A United States court will, on February 14  sentence social media influencer Ramon Abbas Olorunwa (aka Hushpuppi) for allegedly laundering $24 million.

Court documents unsealed in July last year indicated that Hushpuppi could face up to 20 years in prison, and will need to “pay full restitution to the victim(s).”

According to the online medium Neusroom, Hushpuppi will know his fate on Valentine’s Day, after almost two years in detention in Dubai, the United Arab Emirates and Los Angeles in the United States.

He pleaded guilty on April 20, last year and, according to Neusroom, the U.S. Department of Justice confirmed the date in an email on Tuesday, January 25, this year.

Hushpuppi, 37, is known for posting photos of his lavish lifestyle on Instagram, where he has 2.5 million followers.

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Court documents filed in California said Hushpuppi’s crimes cost victims almost $24 million in total.

In one scheme, Hushpuppi attempted to steal more than $1.1 million from someone who wanted to fund a new children’s school in Qatar, the documents said.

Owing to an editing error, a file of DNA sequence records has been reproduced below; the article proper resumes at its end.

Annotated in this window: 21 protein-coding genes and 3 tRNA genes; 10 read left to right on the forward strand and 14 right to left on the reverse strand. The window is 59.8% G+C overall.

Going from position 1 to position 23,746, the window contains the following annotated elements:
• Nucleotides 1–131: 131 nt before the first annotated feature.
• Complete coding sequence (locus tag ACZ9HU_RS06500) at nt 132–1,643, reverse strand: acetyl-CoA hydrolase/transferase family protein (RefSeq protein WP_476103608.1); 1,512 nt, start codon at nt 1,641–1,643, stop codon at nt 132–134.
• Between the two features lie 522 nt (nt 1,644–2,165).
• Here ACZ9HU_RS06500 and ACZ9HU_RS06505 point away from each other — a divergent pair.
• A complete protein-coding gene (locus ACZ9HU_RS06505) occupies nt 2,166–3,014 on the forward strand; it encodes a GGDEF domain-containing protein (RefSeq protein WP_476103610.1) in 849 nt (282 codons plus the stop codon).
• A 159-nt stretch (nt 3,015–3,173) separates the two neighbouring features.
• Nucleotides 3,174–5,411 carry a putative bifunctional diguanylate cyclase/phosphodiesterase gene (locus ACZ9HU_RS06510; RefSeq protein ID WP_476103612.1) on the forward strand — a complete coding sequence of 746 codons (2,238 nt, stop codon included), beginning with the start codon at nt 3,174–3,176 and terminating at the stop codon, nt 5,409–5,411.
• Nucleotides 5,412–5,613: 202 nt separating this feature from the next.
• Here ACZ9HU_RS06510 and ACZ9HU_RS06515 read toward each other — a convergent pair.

Court records show he pleaded guilty to this charge on 20 April.

The documents state that between January 18, 2019, and June 9, 2020, Hushpuppi and others targeted multiple victims and laundered illicit funds in banks all over the world.

Hushpuppi was arrested in Dubai, where he lived, in June 2020.

In a statement, acting United States Attorney Tracy Wilkinson said Hushpuppi and others faked the financing of the school “by playing the roles of bank officials and creating a bogus website.”

They also “bribed a foreign official to keep the elaborate pretence going after the victim was tipped off.”

Hushpuppi, who she said “played a significant role” in the scam “funded his luxurious lifestyle by laundering illicit proceeds generated by con artists.”

Kristi Johnson, Acting Director of the Federal Bureau of Investigation (FBI’s) Los Angeles office, said Hushpuppi was one of the “most high-profile money launderers in the world.”

His “celebrity status and ability to make connections seeped into legitimate organisations and led to several spin-off schemes in the U.S. and abroad,” she said.

His guilty plea was “a crucial blow to this international network.”


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